Fortnightly Fiction | Space Junk

Despite it having a month until obsolescence, her car had refused to start that morning. Just what kind of crap were they trying to pull? Didn’t they remember the standards? She dug the owner’s manual out from the glove box, batting through it for a number to call. She found it on the rear flap, then went inside and phoned the manufacturer, only to wait fuming in a queue while that week’s ballad played on repeat, and that year’s wall clock ticked off the precious minutes she had before work. She gave up eventually, and started walking to her brother’s house.

The sun was an orange disc, hidden behind layers of grey smog, and without the air-conditioning in her car, she felt herself at its mercy. She started sweating immediately, a free-flowing stream that soaked through her dress within minutes. It was lucky that black was in season, that’s all she could say. She stopped halfway to her brothers and coughed up a lump of phlegm the same colour as her dress.

Twenty minutes later, she arrived at her brother’s house. His car was parked in exactly the same spot it had been for the last eleven months, and looked like it hadn’t been driven since renewal. That was nothing usual; her brother rarely left the house. He still bought the new model every year. It was one his few consistencies.



She knocked on the front door and a heard her brother shout from inside. He opened it a minute later, wearing a T-shirt from several seasons back. She flinched involuntarily, remembering why she avoided meeting him face to face; it was much better to talk once a week via tele-screen, where she couldn’t see what he was wearing.

“My car wouldn’t start,” she said. “Let me borrow yours?”

“I’ll get the keys” her brother said, and went back inside. There was music playing somewhere deep inside the house. Even that was out of date. She thought she recognised the song from several years before, but wasn’t certain. Her memory for obsolete things was shaky.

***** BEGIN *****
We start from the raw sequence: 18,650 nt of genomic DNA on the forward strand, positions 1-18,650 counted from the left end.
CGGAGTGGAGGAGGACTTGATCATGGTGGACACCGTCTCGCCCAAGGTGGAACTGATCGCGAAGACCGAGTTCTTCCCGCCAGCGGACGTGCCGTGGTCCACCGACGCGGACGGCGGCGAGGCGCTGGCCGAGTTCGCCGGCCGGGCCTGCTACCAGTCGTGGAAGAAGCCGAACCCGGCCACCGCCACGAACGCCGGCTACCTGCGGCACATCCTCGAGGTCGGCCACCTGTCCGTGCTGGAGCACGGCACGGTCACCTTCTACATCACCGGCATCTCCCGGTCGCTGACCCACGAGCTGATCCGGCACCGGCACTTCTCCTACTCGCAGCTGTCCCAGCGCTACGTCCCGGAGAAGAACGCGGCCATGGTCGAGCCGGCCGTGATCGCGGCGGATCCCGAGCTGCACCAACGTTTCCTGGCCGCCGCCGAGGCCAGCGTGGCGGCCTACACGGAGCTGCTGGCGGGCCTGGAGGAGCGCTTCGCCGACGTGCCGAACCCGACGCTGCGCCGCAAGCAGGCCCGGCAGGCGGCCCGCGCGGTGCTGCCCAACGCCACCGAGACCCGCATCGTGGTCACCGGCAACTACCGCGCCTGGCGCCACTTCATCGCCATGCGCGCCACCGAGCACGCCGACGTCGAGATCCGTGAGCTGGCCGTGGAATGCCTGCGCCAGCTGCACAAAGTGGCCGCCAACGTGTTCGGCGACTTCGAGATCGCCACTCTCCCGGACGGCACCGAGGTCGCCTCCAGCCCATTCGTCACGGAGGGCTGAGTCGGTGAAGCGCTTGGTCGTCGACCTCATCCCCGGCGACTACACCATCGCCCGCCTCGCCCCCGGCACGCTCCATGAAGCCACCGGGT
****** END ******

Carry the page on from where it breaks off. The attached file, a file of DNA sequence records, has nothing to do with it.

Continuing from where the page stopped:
“Here,” her brother said, coming back to the door and handing over the keys. “Bring it back as soon as you can. And leave the keys in it.”

“Okay,” she said, and started for the car.

“I’ll vid you tomorrow?” he shouted after her.

“Of course,” she called back.

She climbed in the car and started the engine.

                                                                       #

Her name was Sally. She was twenty-five years old, and she was definitely going to be late. The hair salon she worked at would be opening their doors any minute. The exit to the motorway she was stuck on was tantalisingly close, but the traffic remained at a standstill. She scanned the billboards lining the freeway in an effort to calm herself. The biggest and brightest of them was the one for the Summer Change. It looked like shoulder pads were back in again. How many times had she worn shoulder pads in the past? Ten? Twenty? They seemed to crop up every other year. They gave a good silhouette, she had to admit that, but where were the new ideas? Didn’t they remember the standards?

The next billboard previewed the coming winter’s oven. Great leaps had been made in heat circulation since last year it said, and promised that a Toy’s Day turkey would take half the time to cook. Like Toy’s Day itself, the new oven meant little to Sally. Her InstaBird for one only took ten minutes anyway. She’d still get one of course. She didn’t want to end up like her brother.

The traffic finally broke, and Sally reached the salon thirty minutes later. She marched across the car park, patting her hair down as she walked. She reached the staff entrance, and stopped to look down at something on the ground that had caught her attention. She put her hand to her mouth to stifle a gasp. It was a Coke can. It provoked the same internal recoil her brother’s T-shirt had. What the hell was a Coke can doing there? She stood staring for a full minute, unable to take her eyes off of it. First the car, and now this. Was the whole world out of whack?